The most famous living American-born Islamic militant, who earned the nickname “The Rapping Jihadi” by spreading his radical message in music videos posted on YouTube, is reportedly no longer living as of yesterday. He was allegedly killed in an attack by his own al-Qaeda-linked colleagues in Somalia.
His death has not yet been confirmed and he has been wrongly reported dead before.
Omar Hammami (pictured), a native of Daphne, Ala., was, or maybe is still 29 years old. His mother is American, his father, Syrian. He was indicted in 2007 for giving “material support” to terrorists.
Specifically, he left the United States to join a Somalia-based offshoot of al-Qaeda known as al-Shabab which opposes the Somali government and has been a source of violence and chaos in the country for several years.
Recent reports indicated that the leadership of al-Shabab had turned against non-Somalis in its ranks. At the same time, Hammami became critical of the leaders’ outsized lifestyles, which he felt to be inconsistent with the goals of jihad.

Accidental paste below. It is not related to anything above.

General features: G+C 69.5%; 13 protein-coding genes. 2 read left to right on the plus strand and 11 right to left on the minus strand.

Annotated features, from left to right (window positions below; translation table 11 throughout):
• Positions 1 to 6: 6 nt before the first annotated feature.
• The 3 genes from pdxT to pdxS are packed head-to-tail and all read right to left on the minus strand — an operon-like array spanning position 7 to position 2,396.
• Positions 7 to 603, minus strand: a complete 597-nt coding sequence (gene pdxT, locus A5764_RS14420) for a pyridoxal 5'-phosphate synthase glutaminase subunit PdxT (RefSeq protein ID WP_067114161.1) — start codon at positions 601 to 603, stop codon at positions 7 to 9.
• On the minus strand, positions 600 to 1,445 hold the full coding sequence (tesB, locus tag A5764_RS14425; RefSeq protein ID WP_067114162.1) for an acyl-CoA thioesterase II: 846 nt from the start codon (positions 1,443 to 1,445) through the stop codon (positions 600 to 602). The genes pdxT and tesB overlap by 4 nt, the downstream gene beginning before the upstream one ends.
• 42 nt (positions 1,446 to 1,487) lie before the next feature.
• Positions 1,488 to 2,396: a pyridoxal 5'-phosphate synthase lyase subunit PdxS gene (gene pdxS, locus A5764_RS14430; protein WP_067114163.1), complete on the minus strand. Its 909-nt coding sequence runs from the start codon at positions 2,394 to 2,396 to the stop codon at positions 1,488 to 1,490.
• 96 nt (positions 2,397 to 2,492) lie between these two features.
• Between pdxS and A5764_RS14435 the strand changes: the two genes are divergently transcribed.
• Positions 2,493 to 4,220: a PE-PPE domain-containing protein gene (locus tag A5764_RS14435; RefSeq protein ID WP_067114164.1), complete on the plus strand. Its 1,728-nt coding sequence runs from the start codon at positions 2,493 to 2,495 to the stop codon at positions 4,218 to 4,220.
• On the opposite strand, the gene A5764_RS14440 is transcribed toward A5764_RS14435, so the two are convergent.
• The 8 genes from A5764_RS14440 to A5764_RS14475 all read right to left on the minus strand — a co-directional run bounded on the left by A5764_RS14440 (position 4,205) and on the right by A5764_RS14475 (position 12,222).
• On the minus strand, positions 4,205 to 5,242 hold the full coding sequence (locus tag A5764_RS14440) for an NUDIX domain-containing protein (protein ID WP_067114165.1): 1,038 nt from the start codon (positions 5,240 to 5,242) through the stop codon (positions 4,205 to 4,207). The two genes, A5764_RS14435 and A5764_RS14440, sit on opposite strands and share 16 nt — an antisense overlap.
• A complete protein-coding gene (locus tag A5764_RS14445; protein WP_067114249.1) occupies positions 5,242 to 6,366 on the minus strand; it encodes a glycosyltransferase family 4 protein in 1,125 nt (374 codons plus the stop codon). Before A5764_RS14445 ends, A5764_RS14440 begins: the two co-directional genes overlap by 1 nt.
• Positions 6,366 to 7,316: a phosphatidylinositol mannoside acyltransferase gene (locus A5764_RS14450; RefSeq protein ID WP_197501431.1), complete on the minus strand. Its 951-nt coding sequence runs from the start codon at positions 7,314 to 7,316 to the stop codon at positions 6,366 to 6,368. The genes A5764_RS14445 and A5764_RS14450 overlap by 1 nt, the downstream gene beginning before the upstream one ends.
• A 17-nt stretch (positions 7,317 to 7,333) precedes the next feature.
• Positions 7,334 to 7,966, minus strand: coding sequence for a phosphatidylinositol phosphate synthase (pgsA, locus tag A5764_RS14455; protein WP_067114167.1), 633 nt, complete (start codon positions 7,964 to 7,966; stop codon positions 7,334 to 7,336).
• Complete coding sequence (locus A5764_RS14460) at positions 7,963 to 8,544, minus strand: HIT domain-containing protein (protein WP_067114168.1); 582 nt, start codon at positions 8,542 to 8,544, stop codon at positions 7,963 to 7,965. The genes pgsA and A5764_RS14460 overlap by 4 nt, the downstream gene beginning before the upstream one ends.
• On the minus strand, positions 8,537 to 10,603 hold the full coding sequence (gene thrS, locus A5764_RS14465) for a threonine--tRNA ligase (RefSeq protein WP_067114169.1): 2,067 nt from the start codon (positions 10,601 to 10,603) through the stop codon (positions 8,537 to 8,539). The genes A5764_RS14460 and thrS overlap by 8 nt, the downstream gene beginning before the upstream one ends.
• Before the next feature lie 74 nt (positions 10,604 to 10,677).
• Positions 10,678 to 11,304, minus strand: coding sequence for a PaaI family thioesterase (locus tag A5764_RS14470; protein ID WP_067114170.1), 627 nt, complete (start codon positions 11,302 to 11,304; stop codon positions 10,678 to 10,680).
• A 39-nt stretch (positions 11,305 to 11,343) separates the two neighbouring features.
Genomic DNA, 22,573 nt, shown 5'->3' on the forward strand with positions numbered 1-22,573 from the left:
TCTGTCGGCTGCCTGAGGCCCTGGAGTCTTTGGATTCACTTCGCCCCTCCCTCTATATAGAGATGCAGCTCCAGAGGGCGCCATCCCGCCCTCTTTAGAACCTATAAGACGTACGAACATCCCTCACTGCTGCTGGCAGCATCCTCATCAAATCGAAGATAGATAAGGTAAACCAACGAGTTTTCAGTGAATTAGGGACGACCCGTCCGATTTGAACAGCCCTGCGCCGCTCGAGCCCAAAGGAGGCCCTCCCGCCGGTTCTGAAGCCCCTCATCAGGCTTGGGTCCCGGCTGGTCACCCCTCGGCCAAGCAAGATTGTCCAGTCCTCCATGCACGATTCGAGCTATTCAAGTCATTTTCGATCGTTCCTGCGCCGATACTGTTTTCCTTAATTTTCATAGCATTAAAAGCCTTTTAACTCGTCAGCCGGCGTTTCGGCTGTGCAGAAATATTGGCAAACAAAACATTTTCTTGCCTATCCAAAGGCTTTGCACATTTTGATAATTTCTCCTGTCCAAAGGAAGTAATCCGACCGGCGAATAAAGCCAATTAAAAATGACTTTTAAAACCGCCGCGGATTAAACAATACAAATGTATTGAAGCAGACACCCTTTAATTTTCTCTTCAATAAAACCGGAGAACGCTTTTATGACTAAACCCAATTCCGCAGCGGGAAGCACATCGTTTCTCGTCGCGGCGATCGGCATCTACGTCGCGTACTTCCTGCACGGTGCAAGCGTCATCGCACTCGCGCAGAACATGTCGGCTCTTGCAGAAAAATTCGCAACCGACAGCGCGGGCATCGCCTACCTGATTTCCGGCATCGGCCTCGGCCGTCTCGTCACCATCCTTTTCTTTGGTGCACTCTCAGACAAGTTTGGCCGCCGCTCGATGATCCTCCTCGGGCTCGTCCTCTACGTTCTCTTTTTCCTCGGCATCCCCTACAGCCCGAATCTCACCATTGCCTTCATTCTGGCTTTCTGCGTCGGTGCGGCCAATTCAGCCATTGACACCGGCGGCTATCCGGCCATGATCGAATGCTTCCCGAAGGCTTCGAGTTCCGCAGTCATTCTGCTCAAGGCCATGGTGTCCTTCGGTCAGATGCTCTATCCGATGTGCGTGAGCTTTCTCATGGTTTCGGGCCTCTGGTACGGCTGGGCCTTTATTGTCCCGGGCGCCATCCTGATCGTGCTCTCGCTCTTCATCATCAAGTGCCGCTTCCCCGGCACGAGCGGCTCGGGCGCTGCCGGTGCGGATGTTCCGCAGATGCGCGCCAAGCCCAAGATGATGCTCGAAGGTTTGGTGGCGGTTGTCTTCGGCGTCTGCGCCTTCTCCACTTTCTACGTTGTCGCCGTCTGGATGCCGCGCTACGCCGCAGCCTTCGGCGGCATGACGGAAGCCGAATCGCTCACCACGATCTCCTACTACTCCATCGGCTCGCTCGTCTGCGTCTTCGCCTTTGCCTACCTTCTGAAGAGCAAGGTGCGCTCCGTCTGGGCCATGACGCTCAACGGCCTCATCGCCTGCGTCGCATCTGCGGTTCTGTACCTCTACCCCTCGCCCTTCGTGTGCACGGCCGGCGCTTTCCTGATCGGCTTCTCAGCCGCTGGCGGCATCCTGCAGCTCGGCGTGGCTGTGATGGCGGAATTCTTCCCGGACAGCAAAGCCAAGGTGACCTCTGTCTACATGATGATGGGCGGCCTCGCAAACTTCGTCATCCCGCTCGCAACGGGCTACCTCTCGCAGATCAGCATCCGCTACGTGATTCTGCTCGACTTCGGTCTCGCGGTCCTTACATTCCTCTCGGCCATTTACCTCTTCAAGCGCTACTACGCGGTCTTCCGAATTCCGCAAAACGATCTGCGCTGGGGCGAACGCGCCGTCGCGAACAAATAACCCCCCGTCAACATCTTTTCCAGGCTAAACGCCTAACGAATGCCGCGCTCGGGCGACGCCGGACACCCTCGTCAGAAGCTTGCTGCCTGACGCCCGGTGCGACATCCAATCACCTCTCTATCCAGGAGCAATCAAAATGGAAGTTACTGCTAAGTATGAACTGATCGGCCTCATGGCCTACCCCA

The operator of the terrorism-monitoring web site Intelwire.com, J.M. Berger, "rates the reports of Hammami's death and subsequent media reporting as highly credible," his site says, "making it nearly certain that Hammami's long strange path had come to an end."
Someone identifying himself as “Sheik Abu Mohammed” and claiming to be a member of al-Shabab told the Associated Press that he knows the people who killed Hammami and a mysterious British-born radical known only as Osama al-Britani, reported to be of Pakistani background. Abu Mohammed said that both militants are now dead.
Acquaintances of Hammami say he became radicalized during a visit to his father’s home country of Syria as a teenager.
The Alabama native was on the FBI’s “Most Wanted Terrorists” list and the U.S. State Department had issues a $5 million reward for information leading to his capture and conviction.
View one of the possibly late Hammami’s YouTube raps in the video below.
SOURCES: The Atlantic, BBC News, Associated Press, YouTube, Intelwire